Nevertheless, there is merit to Crump's second argument that the statements were not in furtherance of the conspiracy. Despite the state's rather farfetched argument that Dropulich was attempting to warn Lavering that he should not contact the police, neither of Dropulich's statements recounted by the witnesses had anything to do with the furtherance of the conspiracy. Dropulich's statements could best be described as a "casual admission of culpability to someone he had individually decided to trust." United States v. Moore, 522 F.2d 1068, 1077 (9th Cir.1975), cert. denied, 423 U.S. 1049, 96 S. Ct. 775, 46 L. Ed. 2d 637 (1976). The court in Moore also noted that the "in furtherance of" requirement under the Federal Rules of Evidence, which is the same as that in the Alaska rule,[12] "remains viable, and we believe that this is as it should be." Id. at 1077 n. 5. We have recently considered the necessity that such statements be made in the furtherance of the conspiracy in Hawley v. State, 614 P.2d 1349, 1355 (Alaska 1980), which, like this case, was tried before the adoption of the new Evidence Rules.

We hold that it was error to admit the testimony detailing Dropulich's statements.[13] We must next decide whether the error was harmless.

Alaska Rule of Criminal Procedure 47(a) specifies:

Harmless Error. Any error, defect, irregularity or variance which does not affect substantial rights shall be disregarded.

Crump did not directly participate in the actual abduction of S.L. from Hospitality House. Wayne Grinder, the employee of the house, abandoned his chase of Dropulich without sighting Crump. Nevertheless, four-year-old S.L.'s testimony placed Crump in the getaway car. Further, an inference *864 could be made that Crump was a participant from the fact that Crump brought S.L. to Lavering's house at 8:00 a.m. More significantly, the jury had before it testimony from Crump's former wife relating the fact that, two days after the incident, Crump admitted the abduction to her during a conversation she had with Crump.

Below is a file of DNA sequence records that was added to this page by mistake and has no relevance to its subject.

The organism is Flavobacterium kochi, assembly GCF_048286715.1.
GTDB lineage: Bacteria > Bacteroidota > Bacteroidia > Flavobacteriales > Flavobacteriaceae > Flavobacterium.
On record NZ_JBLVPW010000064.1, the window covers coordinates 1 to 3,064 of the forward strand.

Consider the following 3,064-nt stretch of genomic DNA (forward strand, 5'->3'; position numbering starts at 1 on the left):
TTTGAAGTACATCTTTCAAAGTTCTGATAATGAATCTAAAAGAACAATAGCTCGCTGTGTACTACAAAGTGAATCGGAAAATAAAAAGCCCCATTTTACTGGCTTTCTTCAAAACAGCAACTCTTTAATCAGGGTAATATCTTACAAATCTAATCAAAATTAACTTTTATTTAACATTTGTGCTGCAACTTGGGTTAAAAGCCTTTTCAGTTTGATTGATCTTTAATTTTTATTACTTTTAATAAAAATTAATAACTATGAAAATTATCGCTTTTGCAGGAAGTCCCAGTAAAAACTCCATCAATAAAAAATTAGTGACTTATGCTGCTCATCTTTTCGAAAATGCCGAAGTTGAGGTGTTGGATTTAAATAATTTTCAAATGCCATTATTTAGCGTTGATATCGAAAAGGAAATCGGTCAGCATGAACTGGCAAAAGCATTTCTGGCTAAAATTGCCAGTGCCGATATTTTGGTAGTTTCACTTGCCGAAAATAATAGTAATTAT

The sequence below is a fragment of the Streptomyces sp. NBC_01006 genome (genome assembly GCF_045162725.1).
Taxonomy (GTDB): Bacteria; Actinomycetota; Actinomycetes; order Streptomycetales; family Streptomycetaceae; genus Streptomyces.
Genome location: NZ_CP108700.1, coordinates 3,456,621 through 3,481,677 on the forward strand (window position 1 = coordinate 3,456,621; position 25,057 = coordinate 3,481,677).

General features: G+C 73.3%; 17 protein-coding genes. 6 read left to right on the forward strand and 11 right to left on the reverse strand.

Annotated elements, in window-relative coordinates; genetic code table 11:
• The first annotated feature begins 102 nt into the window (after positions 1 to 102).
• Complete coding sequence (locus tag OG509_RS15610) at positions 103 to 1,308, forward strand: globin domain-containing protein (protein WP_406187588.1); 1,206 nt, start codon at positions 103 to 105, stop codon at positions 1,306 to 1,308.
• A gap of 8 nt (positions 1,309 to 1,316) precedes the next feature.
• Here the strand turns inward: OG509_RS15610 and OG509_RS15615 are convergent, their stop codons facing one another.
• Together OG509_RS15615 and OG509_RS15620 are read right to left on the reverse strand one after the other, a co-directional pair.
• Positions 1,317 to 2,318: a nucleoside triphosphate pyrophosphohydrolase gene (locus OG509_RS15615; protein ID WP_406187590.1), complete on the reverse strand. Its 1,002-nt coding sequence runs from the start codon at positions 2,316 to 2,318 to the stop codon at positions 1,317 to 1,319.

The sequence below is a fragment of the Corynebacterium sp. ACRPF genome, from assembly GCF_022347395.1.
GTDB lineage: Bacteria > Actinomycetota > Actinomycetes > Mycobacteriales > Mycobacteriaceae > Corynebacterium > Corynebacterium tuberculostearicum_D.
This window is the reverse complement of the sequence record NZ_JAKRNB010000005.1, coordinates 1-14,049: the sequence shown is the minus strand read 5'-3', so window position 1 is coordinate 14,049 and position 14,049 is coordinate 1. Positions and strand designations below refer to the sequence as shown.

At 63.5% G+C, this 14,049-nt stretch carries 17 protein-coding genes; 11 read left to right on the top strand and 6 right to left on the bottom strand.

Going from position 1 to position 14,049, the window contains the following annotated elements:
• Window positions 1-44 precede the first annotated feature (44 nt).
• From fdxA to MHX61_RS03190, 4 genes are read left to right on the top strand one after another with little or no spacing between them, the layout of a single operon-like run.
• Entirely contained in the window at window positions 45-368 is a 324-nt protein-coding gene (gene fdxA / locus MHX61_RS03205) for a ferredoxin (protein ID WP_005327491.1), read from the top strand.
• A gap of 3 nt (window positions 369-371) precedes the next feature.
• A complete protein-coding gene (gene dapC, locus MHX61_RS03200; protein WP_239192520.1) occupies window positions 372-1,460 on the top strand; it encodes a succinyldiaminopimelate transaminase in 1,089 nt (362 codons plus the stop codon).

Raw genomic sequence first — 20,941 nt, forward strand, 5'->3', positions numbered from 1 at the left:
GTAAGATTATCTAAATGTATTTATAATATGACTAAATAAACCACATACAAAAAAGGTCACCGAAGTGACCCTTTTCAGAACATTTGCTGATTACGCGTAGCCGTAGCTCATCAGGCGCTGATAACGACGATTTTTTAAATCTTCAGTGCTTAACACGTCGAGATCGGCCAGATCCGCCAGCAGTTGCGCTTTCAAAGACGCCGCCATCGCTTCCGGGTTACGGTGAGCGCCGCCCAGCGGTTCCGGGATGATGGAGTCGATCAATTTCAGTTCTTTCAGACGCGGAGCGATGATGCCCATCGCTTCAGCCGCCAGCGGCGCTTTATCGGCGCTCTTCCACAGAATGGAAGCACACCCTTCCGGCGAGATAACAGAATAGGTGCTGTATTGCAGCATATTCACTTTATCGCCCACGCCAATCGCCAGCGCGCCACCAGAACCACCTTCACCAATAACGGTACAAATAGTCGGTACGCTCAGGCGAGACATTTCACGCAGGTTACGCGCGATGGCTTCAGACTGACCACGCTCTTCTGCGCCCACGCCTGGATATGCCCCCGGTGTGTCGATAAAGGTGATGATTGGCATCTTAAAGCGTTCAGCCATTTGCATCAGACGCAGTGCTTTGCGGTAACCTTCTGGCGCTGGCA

It is in this factual context that we must evaluate Lavering's testimony that, immediately after hearing the news report of the abduction at Hospitality House, Dropulich stated that Crump and he were there that day. In view of the strong evidence of Crump's guilt, we have concluded that admission of Dropulich's testimony was harmless error.[14] Given the evidence of Crump's admission that he had taken S.L. from Hospitality House, the testimony of S.L. that Crump was in the getaway vehicle, and the fact that Crump brought S.L. to Lavering's apartment forty minutes after the kidnapping, the testimony regarding Dropulich's questions and statements can be fairly characterized as merely cumulative to the properly admitted evidence of Crump's guilt which was before the jury.


Crump objects to testimony by Karen Kowalski, an employee of the Division of Social Services, and Debra Slade, a woman living in an apartment near J.L. Kowalski testified that when she came to pick S.L. up on July 11, after obtaining a forty-eight-hour court order for S.L.'s custody, the child had two black eyes and bruises on each cheek. Photographs of S.L.'s face that were taken on July 11 were introduced into evidence. Additionally, Slade testified that she had seen S.L. in April, 1978, with dried blood in and around her left ear and red marks under her eyes.

Crump argues that there was no proof linking the child's injuries to him, and that the testimony was irrelevant to establish who removed S.L. from Hospitality House. He claims that the evidence of S.L.'s condition could not be admitted on a conspiracy theory because there was no conspiracy at the time the injuries allegedly took place.

Alaska Rule of Evidence 401 provides:

Relevant evidence means evidence having any tendency to make the existence of any fact that is of consequence to the determination of the action more probable or less probable than it would be without the evidence.[15]

The state argues that the testimony and photographs were relevant to show Crump's motive for participating in the abduction, and therefore to circumstantially identify Crump as one of the persons actually involved in the abduction. It contends that S.L. would eventually have identified the one who inflicted the injuries. If J.L. were responsible, she would be unlikely to secure custody and thus the domestic situation between Crump and her would be disturbed. If Crump were named, he might be subject to criminal charges.

In our view the testimony was relevant and admissible. The evidence tended to show that S.L. was being abused and explained the involvement of the Division of Social Services. The evidence of S.L.'s injuries, regardless of who caused them, would tend to show that J.L. or Crump might well believe that, in further custody proceedings, the superior court would not allow J.L. to ever regain custody of S.L. Thus, J.L. and Crump might have believed that the only way they could regain custody was by force.